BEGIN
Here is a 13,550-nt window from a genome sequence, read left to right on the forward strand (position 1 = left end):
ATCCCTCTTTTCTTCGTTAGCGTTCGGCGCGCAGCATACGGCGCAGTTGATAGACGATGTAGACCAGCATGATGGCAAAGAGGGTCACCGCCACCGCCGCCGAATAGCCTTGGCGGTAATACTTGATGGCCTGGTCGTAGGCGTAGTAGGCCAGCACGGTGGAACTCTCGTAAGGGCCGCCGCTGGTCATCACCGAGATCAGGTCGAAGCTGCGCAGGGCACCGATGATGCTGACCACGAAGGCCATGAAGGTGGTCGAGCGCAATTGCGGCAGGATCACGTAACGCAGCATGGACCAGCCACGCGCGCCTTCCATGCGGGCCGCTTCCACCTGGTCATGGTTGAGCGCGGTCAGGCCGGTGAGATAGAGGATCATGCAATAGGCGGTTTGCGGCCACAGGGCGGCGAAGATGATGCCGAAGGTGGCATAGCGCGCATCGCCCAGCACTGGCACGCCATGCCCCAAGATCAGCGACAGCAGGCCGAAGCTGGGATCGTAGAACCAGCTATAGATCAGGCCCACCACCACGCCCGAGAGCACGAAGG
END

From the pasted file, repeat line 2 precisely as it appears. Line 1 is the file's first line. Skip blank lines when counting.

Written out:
ATCCCTCTTTTCTTCGTTAGCGTTCGGCGCGCAGCATACGGCGCAGTTGATAGACGATGTAGACCAGCATGATGGCAAAGAGGGTCACCGCCACCGCCGCCGAATAGCCTTGGCGGTAATACTTGATGGCCTGGTCGTAGGCGTAGTAGGCCAGCACGGTGGAACTCTCGTAAGGGCCGCCGCTGGTCATCACCGAGATCAGGTCGAAGCTGCGCAGGGCACCGATGATGCTGACCACGAAGGCCATGAAGGTGGTCGAGCGCAATTGCGGCAGGATCACGTAACGCAGCATGGACCAGCCACGCGCGCCTTCCATGCGGGCCGCTTCCACCTGGTCATGGTTGAGCGCGGTCAGGCCGGTGAGATAGAGGATCATGCAATAGGCGGTTTGCGGCCACAGGGCGGCGAAGATGATGCCGAAGGTGGCATAGCGCGCATCGCCCAGCACTGGCACGCCATGCCCCAAGATCAGCGACAGCAGGCCGAAGCTGGGATCGTAGAACCAGCTATAGATCAGGCCCACCACCACGCCCGAGAGCACGAAGG